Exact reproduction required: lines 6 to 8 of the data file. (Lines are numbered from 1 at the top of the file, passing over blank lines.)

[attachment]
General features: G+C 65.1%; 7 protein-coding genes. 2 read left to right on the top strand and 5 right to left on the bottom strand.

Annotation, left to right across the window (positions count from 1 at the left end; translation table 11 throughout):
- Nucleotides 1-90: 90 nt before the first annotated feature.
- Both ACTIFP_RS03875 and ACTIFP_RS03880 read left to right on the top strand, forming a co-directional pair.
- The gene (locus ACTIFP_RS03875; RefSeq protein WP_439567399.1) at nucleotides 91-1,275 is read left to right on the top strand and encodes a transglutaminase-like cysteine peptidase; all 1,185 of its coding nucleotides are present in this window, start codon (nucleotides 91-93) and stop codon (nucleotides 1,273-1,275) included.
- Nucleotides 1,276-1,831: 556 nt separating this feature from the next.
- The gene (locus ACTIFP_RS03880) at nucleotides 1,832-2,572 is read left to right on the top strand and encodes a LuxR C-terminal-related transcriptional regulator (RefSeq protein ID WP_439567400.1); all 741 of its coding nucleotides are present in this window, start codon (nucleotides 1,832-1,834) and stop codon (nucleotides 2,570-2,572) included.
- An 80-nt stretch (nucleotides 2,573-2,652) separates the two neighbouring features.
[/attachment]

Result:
- Nucleotides 1,276-1,831: 556 nt separating this feature from the next.
- The gene (locus ACTIFP_RS03880) at nucleotides 1,832-2,572 is read left to right on the top strand and encodes a LuxR C-terminal-related transcriptional regulator (RefSeq protein ID WP_439567400.1); all 741 of its coding nucleotides are present in this window, start codon (nucleotides 1,832-1,834) and stop codon (nucleotides 2,570-2,572) included.
- An 80-nt stretch (nucleotides 2,573-2,652) separates the two neighbouring features.